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Consumer devices still cause IT chaos -- five years after first iPhone

IT execs offer advice on tough task of embracing consumer devices, and how they can be used to innovate

March 13, 2012 06:05 AM ET

Computerworld - PHOENIX -- The consumerization of IT trend is causing chaos and confusion in IT operations grappling with the demand that they support the latest iPad, iPhone or Android device.

That's the opinion of many CIO's and IT managers attending Computerworld's Premier 100 conference here this week.

Two years after the unveiling of the iPad and about five years after the first iPhone, several IT managers said they are taking steps to allow workers to use Apple iOS- and Android-based devices at work.

Despite such steps, the pressure to support such devices continues to leave IT managers feeling threatened and off-balance, several said in interviews.

"After all this time, I'm still in crisis mode with Bring Your Own Device," said Alex Yohn, assistant director of the office of technology at West Virginia University in Morgantown, W.Va.

Yohn and about 30 IT managers in one session overwhelmingly agreed that adapting their organizations to support consumer mobile devices has been a complex and painful process, easily as complicated as adapting to laptops in their early days.

Most in the session rated the level of pain of preparing to support mobile devices at an eight on a scale of one to 10.

Yohn was one of the few who spoke publicly about his operation's efforts, and seems to have come up some of the best approaches.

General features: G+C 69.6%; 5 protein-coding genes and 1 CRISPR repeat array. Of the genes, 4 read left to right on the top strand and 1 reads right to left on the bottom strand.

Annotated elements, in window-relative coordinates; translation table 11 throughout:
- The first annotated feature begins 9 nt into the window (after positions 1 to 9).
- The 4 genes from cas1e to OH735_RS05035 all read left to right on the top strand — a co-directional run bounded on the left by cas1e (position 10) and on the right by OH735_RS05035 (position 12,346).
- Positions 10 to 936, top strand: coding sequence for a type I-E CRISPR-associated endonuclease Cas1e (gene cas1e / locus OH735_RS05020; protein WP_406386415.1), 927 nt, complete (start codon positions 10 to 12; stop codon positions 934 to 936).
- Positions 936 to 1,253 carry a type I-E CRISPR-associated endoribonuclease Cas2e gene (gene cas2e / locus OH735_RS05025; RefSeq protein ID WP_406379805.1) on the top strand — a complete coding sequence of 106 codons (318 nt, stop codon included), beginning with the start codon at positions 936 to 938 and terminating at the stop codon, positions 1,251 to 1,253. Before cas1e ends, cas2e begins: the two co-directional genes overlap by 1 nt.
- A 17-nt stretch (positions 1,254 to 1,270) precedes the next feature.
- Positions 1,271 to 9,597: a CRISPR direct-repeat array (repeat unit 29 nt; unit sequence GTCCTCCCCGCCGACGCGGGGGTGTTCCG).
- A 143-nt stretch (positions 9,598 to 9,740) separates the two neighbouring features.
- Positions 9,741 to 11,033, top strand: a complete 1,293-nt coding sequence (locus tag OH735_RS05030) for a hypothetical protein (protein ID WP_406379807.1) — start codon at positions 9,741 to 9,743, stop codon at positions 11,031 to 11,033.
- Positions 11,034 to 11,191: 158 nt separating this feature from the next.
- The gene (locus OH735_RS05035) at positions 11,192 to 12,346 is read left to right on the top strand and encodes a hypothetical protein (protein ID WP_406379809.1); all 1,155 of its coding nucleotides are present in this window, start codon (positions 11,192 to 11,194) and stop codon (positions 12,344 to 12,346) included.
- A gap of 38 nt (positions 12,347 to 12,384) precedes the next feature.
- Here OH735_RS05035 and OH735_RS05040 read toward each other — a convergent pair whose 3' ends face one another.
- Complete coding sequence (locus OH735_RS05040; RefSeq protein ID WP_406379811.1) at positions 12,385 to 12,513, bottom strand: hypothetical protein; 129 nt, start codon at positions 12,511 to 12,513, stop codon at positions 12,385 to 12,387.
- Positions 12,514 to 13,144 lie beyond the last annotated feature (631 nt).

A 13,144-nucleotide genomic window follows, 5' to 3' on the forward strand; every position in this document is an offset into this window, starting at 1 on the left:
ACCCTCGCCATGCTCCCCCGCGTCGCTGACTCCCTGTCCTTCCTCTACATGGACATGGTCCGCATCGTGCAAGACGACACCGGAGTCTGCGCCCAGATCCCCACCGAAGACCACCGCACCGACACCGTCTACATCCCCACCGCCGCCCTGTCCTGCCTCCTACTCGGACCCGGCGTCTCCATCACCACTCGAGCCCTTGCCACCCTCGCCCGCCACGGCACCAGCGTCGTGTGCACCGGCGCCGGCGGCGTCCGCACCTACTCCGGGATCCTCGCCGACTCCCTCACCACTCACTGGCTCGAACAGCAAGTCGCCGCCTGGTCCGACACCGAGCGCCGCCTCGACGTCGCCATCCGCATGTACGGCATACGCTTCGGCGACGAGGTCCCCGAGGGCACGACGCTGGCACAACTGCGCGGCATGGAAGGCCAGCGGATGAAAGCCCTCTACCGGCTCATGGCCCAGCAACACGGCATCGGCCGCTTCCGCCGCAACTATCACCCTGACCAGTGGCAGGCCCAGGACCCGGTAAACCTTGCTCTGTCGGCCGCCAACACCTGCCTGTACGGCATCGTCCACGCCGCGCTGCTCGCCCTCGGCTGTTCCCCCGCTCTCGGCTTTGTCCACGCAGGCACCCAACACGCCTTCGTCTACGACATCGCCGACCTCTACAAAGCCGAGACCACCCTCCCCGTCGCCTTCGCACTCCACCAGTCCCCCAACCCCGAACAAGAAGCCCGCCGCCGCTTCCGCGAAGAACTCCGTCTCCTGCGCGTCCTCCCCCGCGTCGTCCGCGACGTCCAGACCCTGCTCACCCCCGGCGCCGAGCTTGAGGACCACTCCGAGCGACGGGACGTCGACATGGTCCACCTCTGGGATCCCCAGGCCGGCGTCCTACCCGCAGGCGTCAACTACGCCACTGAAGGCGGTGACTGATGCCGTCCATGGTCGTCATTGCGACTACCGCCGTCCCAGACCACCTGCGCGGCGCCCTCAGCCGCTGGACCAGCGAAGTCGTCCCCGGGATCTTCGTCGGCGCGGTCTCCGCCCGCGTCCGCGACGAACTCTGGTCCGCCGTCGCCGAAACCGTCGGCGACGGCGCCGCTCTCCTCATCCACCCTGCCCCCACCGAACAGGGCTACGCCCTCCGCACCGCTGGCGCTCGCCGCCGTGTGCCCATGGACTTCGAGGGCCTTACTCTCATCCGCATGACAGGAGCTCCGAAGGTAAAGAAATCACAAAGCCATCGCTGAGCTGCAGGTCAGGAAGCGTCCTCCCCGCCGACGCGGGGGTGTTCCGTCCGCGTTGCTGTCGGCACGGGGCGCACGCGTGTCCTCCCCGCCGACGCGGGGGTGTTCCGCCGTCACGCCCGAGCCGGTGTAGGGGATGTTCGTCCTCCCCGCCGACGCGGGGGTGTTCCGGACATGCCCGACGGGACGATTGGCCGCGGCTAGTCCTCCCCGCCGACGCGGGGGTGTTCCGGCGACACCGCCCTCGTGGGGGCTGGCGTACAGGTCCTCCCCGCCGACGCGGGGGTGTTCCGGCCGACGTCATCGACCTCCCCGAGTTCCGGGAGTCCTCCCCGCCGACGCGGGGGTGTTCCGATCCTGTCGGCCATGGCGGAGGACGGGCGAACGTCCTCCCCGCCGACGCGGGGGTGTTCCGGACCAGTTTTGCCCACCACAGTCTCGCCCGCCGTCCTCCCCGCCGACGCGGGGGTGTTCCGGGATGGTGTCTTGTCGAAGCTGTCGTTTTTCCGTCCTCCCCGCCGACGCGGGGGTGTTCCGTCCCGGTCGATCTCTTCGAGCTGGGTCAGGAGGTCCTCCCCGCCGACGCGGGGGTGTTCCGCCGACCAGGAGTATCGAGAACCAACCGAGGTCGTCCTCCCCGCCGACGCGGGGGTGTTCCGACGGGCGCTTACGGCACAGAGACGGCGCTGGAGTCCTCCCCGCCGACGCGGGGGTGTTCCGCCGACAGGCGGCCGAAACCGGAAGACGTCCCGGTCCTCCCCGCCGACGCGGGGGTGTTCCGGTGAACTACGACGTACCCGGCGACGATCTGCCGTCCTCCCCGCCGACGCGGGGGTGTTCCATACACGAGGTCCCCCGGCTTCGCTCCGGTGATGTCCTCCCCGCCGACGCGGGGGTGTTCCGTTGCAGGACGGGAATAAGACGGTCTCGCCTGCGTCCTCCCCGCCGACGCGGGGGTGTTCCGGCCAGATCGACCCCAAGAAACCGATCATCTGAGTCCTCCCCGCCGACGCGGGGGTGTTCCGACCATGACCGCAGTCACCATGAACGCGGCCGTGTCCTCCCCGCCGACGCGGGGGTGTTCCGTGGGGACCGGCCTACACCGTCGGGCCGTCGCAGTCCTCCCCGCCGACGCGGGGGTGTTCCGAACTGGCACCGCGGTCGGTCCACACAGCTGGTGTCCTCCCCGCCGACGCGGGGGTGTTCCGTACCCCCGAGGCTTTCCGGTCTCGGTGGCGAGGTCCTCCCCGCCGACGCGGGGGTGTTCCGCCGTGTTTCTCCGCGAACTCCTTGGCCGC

West Virginia University was forced to adapt, partly because students began arriving with iOS, Android and other Linux-based devices and demanded that they be able to access university networks and applications, he said.

The university has adapted by, among other things, putting many university apps on the Web, Yohn said. University developers used HTLM 5 and other tools to ensure apps supported a variety of mobile devices running different operating systems, he added.

Other IT managers at the Premier 100 conference said dissatisfaction with Research in Motion's BlackBerry devices they relied on for years has the potential to cause a crisis in an organization.

The latest four-day RIM outage in October put several IT managers on a mission to find alternatives, including allowing workers to use their personal devices for job tasks, they said.

An IT manager at a company with 70,000 employees, which he asked not be identified, said mostly iOS-based devices have spread to nearly 10% of the workforce over past three years. His IT group has in turn tried to optimize company applications for iOS.

Focusing on adapting apps to work with iOS has caused some users of Android machines to complain when things don't work. But the IT manager said, "We tell them if it doesn't work, it's your own fault."

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